I can't breathe


  1. A distraction is what results from believing that a part of the 'climate-solution' actually 'is' the 'climate-solution?

    If that suggestion is correct, then the solution to that 'distraction-by-part' is to integrate it with the whole from which it has become apart.

    For example for any of us to view carbon taxes & carbon trading as complementary or as mutually exclusive rivals, in a 'carbon-justice' whole that hasn't been defined isn't 'wrong' so much as 'incomplete'.

    Different people will pursue different bits of all this but that doesn't by definition make it complete either.

    Surely the defining aspect of what is complete is achieving safe and stable future GHG concentration (whether defined as UNFCCC-compliance or not) at a *rate* at which we achieve not low but no-carbon (or maybe net-no-carbon) in other words it involves a *date* (e.g. 2050) doesn't it?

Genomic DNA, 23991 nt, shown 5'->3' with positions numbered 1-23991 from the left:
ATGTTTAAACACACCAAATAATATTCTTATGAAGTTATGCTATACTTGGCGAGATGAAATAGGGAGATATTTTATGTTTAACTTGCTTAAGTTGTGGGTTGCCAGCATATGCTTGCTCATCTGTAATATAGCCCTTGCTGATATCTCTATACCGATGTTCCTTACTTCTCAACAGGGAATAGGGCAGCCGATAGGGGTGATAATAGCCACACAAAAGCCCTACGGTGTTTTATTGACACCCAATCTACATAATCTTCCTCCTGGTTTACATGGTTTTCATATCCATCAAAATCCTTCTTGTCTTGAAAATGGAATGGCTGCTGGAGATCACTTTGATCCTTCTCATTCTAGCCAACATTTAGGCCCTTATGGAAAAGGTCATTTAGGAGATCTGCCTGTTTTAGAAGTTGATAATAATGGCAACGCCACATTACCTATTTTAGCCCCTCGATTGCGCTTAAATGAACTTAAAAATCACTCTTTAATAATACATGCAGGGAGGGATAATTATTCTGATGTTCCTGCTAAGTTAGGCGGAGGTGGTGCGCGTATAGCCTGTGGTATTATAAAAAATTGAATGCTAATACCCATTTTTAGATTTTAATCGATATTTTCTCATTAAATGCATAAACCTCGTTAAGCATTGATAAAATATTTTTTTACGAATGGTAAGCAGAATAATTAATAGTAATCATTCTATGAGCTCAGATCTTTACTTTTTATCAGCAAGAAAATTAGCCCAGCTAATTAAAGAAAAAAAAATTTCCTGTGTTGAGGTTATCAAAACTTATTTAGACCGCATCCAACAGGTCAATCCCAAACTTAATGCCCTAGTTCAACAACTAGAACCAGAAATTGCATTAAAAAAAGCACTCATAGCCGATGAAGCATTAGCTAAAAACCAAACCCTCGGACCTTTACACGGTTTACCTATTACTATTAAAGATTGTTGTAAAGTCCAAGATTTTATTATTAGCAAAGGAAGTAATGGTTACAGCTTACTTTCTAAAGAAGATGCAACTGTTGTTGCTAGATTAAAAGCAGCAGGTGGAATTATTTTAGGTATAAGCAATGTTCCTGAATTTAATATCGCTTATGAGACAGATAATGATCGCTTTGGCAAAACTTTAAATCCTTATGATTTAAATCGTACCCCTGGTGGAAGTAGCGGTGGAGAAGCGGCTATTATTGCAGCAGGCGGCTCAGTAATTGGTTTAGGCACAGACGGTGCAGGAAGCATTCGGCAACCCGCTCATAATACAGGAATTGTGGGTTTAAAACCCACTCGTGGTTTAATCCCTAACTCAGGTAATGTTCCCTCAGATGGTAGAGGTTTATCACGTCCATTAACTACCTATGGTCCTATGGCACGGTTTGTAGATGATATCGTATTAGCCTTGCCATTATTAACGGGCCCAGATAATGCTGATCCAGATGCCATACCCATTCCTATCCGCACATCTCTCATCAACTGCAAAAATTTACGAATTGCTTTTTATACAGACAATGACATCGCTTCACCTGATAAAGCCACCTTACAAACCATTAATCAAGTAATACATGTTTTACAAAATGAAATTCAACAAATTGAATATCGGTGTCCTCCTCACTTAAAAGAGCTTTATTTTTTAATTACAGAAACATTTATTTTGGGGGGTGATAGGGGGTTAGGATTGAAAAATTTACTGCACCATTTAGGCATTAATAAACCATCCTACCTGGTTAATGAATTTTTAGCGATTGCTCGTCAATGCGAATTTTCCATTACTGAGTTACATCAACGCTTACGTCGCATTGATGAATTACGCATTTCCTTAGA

Certainly if a *rate and a date* are involved in this, then a *weight* of carbon consistent with that can be calculated too?

    Whether we call this a 'carbon budget' or not is irrelevant and people should feel free to call it whatever they like. Its the weight rate and date that are relevant.

    Once that is done, there is a basis on which not just to consider but also to measure the whole of which taxes, traded-budgets, technology-conversion (with or without 'nuclear power) are not longer apart from, but come together in an ensemble where it is possible to consider properly what becomes the key question of all,

    *what is the cost of doing too-little-too-late
    * versus the cost of doing enough soon enough?

    If any wonder if that is right and if so what might one do in the light of that, here is a tool that might help that evaluation,

    CBAT http://cbat.info/#domain-1/feedback
    elaborated a bit here http://www.gci.org.uk/CBAT_MkII_Explanation.html

    So far there have been some quite good reactions to it

    Solving a problem by doing too little too late makes a nonsense of the very idea of 'climate justice'.


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